The Dinner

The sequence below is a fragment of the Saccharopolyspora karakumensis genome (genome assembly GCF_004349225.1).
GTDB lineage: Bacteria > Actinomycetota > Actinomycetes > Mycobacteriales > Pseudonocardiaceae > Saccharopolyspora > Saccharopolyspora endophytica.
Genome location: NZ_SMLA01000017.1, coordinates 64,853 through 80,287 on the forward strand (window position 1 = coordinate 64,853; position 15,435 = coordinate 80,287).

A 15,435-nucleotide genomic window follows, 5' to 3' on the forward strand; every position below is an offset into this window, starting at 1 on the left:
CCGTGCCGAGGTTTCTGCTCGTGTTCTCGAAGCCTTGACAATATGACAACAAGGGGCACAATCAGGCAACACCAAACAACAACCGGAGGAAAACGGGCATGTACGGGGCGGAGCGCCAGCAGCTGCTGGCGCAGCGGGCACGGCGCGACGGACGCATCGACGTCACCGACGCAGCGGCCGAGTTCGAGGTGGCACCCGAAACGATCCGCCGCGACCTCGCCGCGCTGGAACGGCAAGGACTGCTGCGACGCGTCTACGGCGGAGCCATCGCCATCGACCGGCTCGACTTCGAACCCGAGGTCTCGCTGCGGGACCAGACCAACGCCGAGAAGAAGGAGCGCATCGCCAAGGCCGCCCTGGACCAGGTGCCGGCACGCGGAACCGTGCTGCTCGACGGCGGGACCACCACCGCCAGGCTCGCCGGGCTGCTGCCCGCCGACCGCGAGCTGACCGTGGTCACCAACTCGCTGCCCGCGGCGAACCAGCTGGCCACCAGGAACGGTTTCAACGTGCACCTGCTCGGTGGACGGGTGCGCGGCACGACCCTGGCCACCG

The Dinner - Herman Koch, Sam Garrett I saw this title on some best of 2013 list somewhere and decided to check it out from the library. I’m glad I can return it. I generally don’t read in the mystery genre, nor do I read much by Dutch authors. Koch kind of rode the Larsson train into American crime fiction, from what I understand, or pre-dated it, but barely. Yet I don’t feel like this is really a crime novel in the typical sense as it’s explained directly what happened and who did it by the middle of the novel. The only mystery is what anybody is going to do about it. This is more of a character drama, and less takes place at the eponymous dinner than one might hope. I expected, based off the jacket copy, a tightly packed satire of manners at a dinner where every word has significance or double meaning. I was expecting that, gradually, the acid behind the words would be explained, culminating in the great reveal at the end of the dinner.I guess that’s what I get for expecting to read what the jacket describes (I really should know better by now). The is a dinner, and there are cutting words and meaningful looks and glances exchanged, but it’s not quite up to The Dowager’s snuff (see Downton Abbey). Instead, through the eyes of what becomes an increasingly unsympathetic narrator (Paul), we are given to understand that something happened, something bad, that involved his son and his brother’s biological son (the brother has an adopted son as well, who will make brief appearances). The dinner was called for and arranged, to Paul’s great annoyance, by his brother, Serge and Serge’s wife Babette (for reals). This is the overarching frame for the narrative, which is broken into sections by meal course. Accordingly, the main course is when we learn exactly what that bad thing that happened was, and the apertif is the aftermath of those actions.But the bulk of the narrative is taken up with Paul’s flashbacks to different times where Serge was an asshole, where Paul was an asshole, when Paul’s life almost fell apart due to his wife Claire’s unexpected illness, when he thinks about the father that he could have, and probably should have, been. But Paul has his own issues, which he sort of talks about, hints at, somewhat reveals, yet never fully deals with. If he had, perhaps, nothing would have happened with his son. Legacy is part of the question of the book: a father’s legacy to his son, both inherited and taught. But it’s really only the reader who sees this. While Paul is certainly capable of analyzing (and explaining) the most minute facial tic of his wife or his brother, he is not very capable of analyzing his own behavior or actions.If we’re calling this a mystery or crime novel (and I’m not married to the idea that we are), the biggest reveal is Paul and Claire’s true character. It is slow and accumulative, and told through Paul’s eyes, and therefore not completely trust-worthy. Paul is not a traditional unreliable narrator, but as the novel progressed, I found myself wanting to get farther and farther away from him because I didn’t like where he was going. I suppose that that is the best thing about the novel; initially we are wholly sympathetic to Paul and his wife and their son, but over the course of dinner (narrative time), his crazy becomes increasingly more apparent. Yet his crazy is not outlandish at all, and his actions, on the one hand are somewhat understandable. On the other, they are also is if not ethically reprehensible, incredibly lazy and cowardly. Yes, I am passing judgement here; the reader is clearly invited to. Other readers might judge differently.Overall, the book was compelling; I finished it in a couple of days. It stayed with me after I finished, but it left a slightly bitter taste in my mouth, and like I said, I’m glad I can take it back to the library. This is really my first foray into crime fiction from the Great North, and one day I might come back to it. But right now, I think I’ll stick to my historical fiction.